Well, it seems that Blockbuster Video is block-busted. The company is in dire straits and could be closing its doors forever within a year's time. Many people are shocked by this.
Not me. If you've ever lived in a medium to large-sized city, chances are that you've lived near a really good video store, a place with a good selection, knowledgeable staff, well-lit, run by cinephiles, and kept clean. Where I grew up, the place was the Video Vault; in Chicago, it's the legendary Facets Video; in Toronto, it's either Queen Video or Suspect Video- but, you get the idea. And all of them are doing fine, even in this economy. The point is that Blockbuster could easily have followed this model. They chose not to.
Instead, if we look at "the video store" as a product, Blockbuster flooded the market with an inferior product. Their stores are dirty, staffed by surly teenagers, have no real selection, and anything you're looking for is likely shelved in the wrong section. But, hey, they're cheap and they've got stores everywhere. So, if you lived in the middle of nowhere, chances are that you went to Blockbuster because there was no other choice.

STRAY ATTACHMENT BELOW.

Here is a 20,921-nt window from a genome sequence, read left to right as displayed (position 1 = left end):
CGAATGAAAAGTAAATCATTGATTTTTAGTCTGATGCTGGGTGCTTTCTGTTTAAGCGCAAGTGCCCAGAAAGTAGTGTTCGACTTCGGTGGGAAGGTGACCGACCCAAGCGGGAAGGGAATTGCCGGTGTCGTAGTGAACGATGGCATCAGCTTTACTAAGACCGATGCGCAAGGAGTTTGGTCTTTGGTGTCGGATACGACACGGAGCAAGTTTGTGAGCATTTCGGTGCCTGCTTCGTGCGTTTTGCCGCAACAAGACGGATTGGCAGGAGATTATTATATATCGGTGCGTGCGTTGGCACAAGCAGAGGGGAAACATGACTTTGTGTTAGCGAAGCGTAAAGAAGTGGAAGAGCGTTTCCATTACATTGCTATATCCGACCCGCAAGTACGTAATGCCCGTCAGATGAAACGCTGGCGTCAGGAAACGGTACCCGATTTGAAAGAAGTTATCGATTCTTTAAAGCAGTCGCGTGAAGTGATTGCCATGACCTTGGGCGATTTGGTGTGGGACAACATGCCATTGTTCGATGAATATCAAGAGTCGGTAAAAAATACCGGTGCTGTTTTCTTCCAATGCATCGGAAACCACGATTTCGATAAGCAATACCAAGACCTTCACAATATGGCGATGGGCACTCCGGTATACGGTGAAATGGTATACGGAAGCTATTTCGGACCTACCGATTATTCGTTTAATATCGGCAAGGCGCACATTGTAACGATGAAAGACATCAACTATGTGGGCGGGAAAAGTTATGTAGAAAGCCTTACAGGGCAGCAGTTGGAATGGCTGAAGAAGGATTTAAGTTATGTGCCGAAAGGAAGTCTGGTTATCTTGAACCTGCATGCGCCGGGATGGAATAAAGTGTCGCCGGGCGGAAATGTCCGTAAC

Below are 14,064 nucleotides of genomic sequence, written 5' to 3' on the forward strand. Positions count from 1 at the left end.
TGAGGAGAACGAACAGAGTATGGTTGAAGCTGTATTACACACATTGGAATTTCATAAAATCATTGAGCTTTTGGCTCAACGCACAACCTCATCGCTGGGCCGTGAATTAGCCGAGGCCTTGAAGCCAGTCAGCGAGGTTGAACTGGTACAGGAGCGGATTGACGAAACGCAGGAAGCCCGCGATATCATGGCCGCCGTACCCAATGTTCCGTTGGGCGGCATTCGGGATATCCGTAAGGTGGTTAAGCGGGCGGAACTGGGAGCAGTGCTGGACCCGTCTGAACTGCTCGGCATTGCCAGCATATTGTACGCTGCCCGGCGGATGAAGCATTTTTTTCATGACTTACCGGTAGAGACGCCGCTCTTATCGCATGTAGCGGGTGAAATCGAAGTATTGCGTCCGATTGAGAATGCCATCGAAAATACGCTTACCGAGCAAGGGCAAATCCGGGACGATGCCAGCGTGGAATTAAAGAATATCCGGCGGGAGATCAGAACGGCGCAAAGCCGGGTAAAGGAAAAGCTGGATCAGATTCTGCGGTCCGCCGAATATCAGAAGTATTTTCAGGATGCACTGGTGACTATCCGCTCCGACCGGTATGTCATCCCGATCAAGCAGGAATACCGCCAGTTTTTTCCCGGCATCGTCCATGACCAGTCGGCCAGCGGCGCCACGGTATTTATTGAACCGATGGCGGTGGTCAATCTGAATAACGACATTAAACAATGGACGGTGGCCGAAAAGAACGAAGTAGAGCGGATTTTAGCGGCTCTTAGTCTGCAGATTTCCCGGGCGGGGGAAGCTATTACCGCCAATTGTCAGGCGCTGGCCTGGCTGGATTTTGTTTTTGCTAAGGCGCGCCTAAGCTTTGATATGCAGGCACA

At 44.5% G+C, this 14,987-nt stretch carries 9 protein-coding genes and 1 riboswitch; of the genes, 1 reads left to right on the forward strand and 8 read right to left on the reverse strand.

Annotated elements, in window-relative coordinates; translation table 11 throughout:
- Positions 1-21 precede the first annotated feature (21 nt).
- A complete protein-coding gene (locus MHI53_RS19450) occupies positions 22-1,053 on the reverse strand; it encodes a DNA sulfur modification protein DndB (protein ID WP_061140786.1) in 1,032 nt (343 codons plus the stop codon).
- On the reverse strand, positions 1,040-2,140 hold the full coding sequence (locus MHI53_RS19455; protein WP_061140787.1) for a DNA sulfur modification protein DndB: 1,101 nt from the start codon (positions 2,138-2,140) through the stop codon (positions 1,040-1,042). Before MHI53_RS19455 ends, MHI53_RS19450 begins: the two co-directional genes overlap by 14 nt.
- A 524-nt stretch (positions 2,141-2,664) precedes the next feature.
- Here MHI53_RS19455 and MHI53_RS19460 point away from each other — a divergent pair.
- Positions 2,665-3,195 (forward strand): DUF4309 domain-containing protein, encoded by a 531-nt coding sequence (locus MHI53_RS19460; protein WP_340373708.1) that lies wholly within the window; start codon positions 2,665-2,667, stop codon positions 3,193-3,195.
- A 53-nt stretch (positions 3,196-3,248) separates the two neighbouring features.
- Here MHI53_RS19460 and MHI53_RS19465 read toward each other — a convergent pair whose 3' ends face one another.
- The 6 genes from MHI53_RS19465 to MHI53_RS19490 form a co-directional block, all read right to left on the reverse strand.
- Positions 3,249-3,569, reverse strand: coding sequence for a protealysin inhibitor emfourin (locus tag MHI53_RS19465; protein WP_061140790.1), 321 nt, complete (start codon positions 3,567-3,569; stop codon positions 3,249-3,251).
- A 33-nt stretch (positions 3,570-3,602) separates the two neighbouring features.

And then Netflix came along. In Canada, we have Zip; but Claire and I have signed up for the same reason as people use Netflix- because they have a good selection. Blockbuster is fine if you have a need to see Pirates of the Caribbean 5: The End of Plot Coherence. If you want to see anything remotely obscure, you're not going to make it a Blockbuster night.
This is really my problem with the big chain stores: it's basically a business model rooted in selling as much cheap crap as quickly as possible to whoever will buy it. It will no doubt sound "elitist" of me, but I don't really like to buy shirts that fall apart after a few washings, cars that need endless repairs, markdown DVDs of Norbit, junk food that makes me sick, furniture that collapses if you use it, or electronics that break when plugged in. Call me pompous or a snob,but I don't like cheap crap. Blockbuster was the cheap crap of the video rental world, so it's not hard to see them go, in spite of the image of those surly teenagers standing on a soup line somewhere, fucking around with their cell phones.
Blockbuster is not alone. Apparently, a number of these retail chains are in trouble now, but if there's one thing American businesses could stand to learn it's that if you sell people cheap crap, they will have no loyalty to your company.